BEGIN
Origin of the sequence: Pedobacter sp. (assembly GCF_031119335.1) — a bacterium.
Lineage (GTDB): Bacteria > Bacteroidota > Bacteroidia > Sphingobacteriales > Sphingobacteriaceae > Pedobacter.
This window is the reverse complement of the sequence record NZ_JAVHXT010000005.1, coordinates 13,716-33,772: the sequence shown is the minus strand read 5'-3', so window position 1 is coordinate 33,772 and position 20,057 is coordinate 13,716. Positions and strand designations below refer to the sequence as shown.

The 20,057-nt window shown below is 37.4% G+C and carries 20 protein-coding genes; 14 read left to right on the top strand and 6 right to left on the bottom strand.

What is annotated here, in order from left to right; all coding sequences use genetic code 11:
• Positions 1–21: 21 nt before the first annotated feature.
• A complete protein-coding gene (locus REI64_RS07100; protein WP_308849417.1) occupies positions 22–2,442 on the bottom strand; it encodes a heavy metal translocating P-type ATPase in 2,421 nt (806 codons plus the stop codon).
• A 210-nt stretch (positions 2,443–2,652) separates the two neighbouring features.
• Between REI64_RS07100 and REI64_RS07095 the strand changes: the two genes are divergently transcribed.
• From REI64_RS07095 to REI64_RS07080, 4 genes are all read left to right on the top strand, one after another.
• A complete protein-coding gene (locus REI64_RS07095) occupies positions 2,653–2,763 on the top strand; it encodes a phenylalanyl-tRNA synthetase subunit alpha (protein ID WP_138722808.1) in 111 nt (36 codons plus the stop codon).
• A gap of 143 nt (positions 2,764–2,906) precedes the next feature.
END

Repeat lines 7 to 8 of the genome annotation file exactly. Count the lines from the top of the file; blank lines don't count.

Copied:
• A complete protein-coding gene (locus REI64_RS07100; protein WP_308849417.1) occupies positions 22–2,442 on the bottom strand; it encodes a heavy metal translocating P-type ATPase in 2,421 nt (806 codons plus the stop codon).
• A 210-nt stretch (positions 2,443–2,652) separates the two neighbouring features.